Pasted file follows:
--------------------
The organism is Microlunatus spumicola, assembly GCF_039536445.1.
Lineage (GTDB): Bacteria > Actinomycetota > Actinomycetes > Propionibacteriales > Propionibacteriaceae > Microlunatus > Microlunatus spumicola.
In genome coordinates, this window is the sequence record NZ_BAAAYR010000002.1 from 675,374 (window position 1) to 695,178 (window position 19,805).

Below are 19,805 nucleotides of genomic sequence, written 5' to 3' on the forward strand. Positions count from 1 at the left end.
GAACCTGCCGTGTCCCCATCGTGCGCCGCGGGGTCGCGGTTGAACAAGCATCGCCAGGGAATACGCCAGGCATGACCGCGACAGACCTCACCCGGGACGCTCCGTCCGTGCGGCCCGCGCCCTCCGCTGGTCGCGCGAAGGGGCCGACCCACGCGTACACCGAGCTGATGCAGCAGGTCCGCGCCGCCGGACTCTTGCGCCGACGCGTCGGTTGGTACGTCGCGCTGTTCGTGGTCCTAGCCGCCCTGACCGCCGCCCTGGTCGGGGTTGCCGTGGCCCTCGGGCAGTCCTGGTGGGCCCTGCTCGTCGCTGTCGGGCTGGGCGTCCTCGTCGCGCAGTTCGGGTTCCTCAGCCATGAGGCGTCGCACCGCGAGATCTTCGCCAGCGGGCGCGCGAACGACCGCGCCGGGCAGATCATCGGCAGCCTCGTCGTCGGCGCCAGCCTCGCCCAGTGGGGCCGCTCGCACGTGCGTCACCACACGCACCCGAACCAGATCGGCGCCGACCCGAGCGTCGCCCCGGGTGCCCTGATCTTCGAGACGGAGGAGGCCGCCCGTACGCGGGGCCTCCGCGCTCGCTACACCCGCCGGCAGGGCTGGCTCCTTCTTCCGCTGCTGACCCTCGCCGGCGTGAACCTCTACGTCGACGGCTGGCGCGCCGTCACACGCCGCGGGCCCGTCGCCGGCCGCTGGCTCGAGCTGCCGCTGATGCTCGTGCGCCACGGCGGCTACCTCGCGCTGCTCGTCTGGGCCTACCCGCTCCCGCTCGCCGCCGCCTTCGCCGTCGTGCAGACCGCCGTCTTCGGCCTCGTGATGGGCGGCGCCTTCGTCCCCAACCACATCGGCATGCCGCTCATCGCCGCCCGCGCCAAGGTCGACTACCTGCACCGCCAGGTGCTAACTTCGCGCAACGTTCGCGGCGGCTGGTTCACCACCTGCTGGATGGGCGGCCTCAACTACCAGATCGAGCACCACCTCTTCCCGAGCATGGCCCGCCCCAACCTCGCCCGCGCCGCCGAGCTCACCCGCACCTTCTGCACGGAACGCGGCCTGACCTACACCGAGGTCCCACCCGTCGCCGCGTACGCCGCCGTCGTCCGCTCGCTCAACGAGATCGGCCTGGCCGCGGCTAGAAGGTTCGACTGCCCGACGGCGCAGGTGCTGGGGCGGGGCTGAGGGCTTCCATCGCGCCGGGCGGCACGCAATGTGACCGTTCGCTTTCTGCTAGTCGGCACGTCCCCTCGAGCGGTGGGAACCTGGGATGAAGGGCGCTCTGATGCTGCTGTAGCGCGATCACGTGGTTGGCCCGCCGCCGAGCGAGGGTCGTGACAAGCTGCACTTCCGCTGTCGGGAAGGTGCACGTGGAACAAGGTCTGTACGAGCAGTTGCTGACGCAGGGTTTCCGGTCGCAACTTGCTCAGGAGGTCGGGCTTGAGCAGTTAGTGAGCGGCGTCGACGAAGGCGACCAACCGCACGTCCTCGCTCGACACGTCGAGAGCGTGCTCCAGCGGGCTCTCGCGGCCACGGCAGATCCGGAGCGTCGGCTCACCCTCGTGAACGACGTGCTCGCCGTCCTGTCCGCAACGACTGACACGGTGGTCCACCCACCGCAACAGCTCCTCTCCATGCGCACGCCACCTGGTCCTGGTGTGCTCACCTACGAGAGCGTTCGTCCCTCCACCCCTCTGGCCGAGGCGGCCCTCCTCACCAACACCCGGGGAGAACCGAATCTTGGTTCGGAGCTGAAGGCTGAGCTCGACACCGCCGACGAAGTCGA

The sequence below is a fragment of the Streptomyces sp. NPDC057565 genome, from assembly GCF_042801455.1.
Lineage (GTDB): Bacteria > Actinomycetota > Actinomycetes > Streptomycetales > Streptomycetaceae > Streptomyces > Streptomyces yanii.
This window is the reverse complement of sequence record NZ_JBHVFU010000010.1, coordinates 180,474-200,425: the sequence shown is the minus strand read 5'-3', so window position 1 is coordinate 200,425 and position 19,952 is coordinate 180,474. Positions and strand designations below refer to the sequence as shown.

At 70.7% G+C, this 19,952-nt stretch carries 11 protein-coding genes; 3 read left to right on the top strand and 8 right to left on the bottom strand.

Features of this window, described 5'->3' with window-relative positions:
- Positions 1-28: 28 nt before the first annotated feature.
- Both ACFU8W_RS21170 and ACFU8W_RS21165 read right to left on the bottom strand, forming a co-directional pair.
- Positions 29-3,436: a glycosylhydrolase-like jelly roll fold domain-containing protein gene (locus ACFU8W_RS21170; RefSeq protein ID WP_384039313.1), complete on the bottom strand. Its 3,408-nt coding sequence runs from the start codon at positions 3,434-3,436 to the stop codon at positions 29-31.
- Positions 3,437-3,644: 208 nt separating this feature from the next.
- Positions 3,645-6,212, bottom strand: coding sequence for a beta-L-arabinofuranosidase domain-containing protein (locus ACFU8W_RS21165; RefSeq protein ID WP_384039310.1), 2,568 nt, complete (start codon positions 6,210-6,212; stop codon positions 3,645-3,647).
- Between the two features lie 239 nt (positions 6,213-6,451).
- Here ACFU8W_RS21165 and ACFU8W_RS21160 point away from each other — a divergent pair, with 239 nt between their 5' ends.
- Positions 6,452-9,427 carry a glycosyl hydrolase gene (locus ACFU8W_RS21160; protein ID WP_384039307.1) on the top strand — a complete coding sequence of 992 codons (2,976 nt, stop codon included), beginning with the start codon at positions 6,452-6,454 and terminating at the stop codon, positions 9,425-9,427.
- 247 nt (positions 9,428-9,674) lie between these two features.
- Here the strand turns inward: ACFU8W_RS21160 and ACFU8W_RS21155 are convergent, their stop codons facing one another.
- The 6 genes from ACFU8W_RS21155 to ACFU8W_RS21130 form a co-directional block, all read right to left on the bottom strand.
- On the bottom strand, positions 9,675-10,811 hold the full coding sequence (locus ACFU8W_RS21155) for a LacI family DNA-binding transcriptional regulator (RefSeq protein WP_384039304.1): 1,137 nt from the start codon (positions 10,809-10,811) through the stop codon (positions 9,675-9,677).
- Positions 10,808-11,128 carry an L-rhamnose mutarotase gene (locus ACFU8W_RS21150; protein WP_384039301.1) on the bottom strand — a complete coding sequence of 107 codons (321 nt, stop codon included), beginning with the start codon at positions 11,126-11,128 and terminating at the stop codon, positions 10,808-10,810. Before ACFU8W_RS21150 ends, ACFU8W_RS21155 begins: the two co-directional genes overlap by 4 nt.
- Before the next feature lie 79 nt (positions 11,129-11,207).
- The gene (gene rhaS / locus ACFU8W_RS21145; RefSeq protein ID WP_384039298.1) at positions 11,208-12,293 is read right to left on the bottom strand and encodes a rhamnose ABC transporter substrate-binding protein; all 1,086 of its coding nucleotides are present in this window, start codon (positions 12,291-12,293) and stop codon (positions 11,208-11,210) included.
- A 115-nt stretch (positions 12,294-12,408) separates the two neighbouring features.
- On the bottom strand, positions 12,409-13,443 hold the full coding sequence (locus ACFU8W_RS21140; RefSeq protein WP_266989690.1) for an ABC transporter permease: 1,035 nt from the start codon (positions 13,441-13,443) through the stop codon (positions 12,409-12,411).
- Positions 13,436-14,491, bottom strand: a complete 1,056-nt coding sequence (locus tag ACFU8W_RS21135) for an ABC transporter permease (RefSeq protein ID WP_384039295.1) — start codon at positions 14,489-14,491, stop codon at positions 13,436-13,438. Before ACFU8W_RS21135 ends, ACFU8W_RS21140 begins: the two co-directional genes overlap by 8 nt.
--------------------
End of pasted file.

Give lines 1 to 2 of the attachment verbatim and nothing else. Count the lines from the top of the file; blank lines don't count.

The organism is Microlunatus spumicola, assembly GCF_039536445.1.
Lineage (GTDB): Bacteria > Actinomycetota > Actinomycetes > Propionibacteriales > Propionibacteriaceae > Microlunatus > Microlunatus spumicola.